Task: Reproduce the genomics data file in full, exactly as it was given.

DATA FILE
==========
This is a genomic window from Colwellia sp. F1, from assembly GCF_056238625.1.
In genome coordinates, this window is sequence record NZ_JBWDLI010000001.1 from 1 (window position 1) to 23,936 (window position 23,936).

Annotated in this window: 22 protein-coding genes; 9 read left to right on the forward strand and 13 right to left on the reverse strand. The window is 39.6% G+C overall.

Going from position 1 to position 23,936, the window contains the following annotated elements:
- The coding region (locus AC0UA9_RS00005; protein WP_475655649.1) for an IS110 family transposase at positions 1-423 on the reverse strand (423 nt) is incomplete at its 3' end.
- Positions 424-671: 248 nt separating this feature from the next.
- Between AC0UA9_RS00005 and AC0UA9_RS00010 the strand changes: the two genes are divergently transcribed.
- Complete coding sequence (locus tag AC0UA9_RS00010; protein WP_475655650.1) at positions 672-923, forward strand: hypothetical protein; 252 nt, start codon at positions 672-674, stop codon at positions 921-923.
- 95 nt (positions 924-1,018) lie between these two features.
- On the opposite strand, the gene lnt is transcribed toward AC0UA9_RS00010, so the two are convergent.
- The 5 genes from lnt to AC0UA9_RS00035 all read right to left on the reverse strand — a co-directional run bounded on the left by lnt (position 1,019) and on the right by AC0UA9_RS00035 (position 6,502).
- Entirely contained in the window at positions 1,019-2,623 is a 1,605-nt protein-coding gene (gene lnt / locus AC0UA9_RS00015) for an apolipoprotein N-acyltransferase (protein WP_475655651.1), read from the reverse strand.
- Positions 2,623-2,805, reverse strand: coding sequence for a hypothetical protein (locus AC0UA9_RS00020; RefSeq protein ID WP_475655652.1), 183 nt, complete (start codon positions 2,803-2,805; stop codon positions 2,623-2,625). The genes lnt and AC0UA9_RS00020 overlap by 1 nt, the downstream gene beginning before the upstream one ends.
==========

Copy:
This is a genomic window from Colwellia sp. F1, from assembly GCF_056238625.1.
In genome coordinates, this window is sequence record NZ_JBWDLI010000001.1 from 1 (window position 1) to 23,936 (window position 23,936).

Annotated in this window: 22 protein-coding genes; 9 read left to right on the forward strand and 13 right to left on the reverse strand. The window is 39.6% G+C overall.

Going from position 1 to position 23,936, the window contains the following annotated elements:
- The coding region (locus AC0UA9_RS00005; protein WP_475655649.1) for an IS110 family transposase at positions 1-423 on the reverse strand (423 nt) is incomplete at its 3' end.
- Positions 424-671: 248 nt separating this feature from the next.
- Between AC0UA9_RS00005 and AC0UA9_RS00010 the strand changes: the two genes are divergently transcribed.
- Complete coding sequence (locus tag AC0UA9_RS00010; protein WP_475655650.1) at positions 672-923, forward strand: hypothetical protein; 252 nt, start codon at positions 672-674, stop codon at positions 921-923.
- 95 nt (positions 924-1,018) lie between these two features.
- On the opposite strand, the gene lnt is transcribed toward AC0UA9_RS00010, so the two are convergent.
- The 5 genes from lnt to AC0UA9_RS00035 all read right to left on the reverse strand — a co-directional run bounded on the left by lnt (position 1,019) and on the right by AC0UA9_RS00035 (position 6,502).
- Entirely contained in the window at positions 1,019-2,623 is a 1,605-nt protein-coding gene (gene lnt / locus AC0UA9_RS00015) for an apolipoprotein N-acyltransferase (protein WP_475655651.1), read from the reverse strand.
- Positions 2,623-2,805, reverse strand: coding sequence for a hypothetical protein (locus AC0UA9_RS00020; RefSeq protein ID WP_475655652.1), 183 nt, complete (start codon positions 2,803-2,805; stop codon positions 2,623-2,625). The genes lnt and AC0UA9_RS00020 overlap by 1 nt, the downstream gene beginning before the upstream one ends.